Instead of attending school today, many St. Louis-area teenagers gathered at St. Louis City Hall to urge global leaders to act on climate change.
The rally was part of the Global Climate Strike, a wave of demonstrations around the world led by 16-year-old climate activist Greta Thunberg to demand that governments transition from fossil fuels to renewable energy. The strike came ahead of the United Nations' Climate Action Summit in New York City on Monday.
Young people want to see Congress pass legislation, like the Green New Deal, to prevent the worst consequences of climate change, said Emilio Rosas Linhard, 17, a senior at Clayton High School.
“We know that summers are getting hotter and hotter, and we know that we keep on pumping greenhouse gases into the atmosphere,” Linhard told the crowd. “So why aren’t we doing anything?”
Multiple groups, including the youth climate advocacy nonprofit Sunrise Movement, organized the protest in St. Louis.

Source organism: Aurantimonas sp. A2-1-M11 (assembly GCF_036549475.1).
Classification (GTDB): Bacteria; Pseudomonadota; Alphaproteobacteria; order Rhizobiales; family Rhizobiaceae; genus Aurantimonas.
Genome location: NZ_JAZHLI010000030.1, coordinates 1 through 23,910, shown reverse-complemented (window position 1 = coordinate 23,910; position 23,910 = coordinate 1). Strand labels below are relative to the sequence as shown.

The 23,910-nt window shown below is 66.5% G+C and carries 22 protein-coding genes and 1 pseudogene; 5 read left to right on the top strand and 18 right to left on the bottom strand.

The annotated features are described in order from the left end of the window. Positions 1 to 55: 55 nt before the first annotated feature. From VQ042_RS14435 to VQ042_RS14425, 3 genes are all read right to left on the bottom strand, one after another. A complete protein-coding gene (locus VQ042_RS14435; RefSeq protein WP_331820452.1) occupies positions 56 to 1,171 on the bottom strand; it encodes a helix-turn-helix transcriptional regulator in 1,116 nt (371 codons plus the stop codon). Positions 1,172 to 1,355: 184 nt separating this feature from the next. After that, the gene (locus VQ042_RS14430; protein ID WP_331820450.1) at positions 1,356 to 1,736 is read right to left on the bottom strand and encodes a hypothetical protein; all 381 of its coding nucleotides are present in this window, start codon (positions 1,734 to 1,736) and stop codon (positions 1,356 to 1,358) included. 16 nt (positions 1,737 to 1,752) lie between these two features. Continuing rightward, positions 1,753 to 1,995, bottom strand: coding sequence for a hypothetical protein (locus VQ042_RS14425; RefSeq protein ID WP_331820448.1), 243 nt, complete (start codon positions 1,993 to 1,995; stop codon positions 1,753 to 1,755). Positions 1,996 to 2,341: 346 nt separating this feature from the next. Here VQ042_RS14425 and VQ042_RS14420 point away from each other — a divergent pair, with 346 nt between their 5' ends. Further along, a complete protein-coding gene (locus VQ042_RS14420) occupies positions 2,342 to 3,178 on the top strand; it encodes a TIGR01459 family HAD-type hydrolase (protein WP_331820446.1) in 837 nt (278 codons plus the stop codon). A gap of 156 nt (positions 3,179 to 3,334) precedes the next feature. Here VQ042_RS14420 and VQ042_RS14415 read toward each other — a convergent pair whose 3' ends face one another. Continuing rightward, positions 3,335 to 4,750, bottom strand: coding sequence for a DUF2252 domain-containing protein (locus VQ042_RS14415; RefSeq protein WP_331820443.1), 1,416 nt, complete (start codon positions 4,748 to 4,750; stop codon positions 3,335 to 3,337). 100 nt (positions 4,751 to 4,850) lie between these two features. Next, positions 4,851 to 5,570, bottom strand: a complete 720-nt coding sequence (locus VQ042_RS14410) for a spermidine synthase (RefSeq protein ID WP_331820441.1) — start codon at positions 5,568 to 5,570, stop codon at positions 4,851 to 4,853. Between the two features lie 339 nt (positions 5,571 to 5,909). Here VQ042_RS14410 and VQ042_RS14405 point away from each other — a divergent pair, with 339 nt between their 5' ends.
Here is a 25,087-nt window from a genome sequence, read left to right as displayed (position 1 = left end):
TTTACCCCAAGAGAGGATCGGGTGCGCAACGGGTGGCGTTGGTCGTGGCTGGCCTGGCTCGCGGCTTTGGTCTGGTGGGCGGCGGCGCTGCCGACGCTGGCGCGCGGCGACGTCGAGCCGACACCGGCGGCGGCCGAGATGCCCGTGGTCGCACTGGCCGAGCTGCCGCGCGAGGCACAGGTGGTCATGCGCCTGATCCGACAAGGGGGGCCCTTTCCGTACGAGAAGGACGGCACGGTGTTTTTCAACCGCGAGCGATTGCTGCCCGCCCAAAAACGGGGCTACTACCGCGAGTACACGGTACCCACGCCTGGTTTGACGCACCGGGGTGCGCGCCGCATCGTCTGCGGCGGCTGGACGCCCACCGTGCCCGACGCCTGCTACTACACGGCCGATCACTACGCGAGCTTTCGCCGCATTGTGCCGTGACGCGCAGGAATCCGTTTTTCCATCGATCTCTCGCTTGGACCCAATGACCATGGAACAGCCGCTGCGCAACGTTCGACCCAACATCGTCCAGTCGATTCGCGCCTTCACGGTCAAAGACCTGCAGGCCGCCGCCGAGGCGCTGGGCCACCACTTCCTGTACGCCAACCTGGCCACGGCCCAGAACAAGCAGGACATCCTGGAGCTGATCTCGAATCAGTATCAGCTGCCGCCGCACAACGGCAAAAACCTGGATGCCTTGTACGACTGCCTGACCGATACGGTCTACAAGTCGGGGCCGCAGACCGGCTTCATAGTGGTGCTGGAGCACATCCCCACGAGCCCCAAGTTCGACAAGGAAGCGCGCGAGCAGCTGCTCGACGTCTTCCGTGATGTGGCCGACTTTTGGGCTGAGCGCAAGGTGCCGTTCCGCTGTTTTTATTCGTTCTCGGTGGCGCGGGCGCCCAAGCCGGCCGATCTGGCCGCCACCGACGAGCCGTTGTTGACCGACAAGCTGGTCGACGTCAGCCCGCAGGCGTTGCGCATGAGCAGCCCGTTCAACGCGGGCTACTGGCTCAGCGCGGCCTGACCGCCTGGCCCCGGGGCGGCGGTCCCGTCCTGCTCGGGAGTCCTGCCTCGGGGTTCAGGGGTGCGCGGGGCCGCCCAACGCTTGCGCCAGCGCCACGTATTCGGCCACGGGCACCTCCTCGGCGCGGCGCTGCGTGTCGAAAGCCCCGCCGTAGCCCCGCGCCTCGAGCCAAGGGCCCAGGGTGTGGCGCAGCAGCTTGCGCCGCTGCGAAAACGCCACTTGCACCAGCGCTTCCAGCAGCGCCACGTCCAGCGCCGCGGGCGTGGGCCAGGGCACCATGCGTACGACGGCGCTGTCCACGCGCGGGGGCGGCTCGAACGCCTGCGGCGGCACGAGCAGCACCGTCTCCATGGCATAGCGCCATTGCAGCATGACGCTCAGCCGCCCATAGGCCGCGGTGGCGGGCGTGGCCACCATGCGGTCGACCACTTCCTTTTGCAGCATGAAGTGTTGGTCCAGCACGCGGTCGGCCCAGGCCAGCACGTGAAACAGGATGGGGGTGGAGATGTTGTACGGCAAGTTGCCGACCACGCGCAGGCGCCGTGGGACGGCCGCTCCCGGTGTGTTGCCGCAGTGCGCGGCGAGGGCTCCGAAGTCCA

Among the participants were eighth graders from the Waldorf School of St. Louis who ditched school. Nora Howerton, 13, held a sign that she cut in the shape of a dinosaur.
“I don’t want us to go extinct like they did,” Howerton said.
At the rally were local environmental advocates, religious leaders and politicians, among them Board of Aldermen President Lewis Reed. He sponsored a 2017 resolution that aims for the city of St. Louis to generate all of its electricity from wind, solar and other renewable energy sources by 2035.
“The Clean Energy Board has spent hundreds and hundreds of hours developing a plan for the city of St. Louis that’s going to roll out soon that will set the course for us moving towards 100% clean energy,” Reed told the crowd.
Activists at the strike also stressed the importance of relieving environmental burdens on low-income and minority communities.
After nearly two hours of speeches and chants, protesters marched down to Keiner Plaza and back to City Hall. If the protesters weren’t involved before in environmental issues, the climate strike may inspire them to take action and volunteer with an environmental group, said Jackie Kinealy, an activist with the Al Gore nonprofit Climate Reality Action.
“It’s important for us all to come together and realize it’s much bigger than not using a straw,” Kinealy said. “We need to join together and show the people in power that we’re serious and that we’re not going away.”
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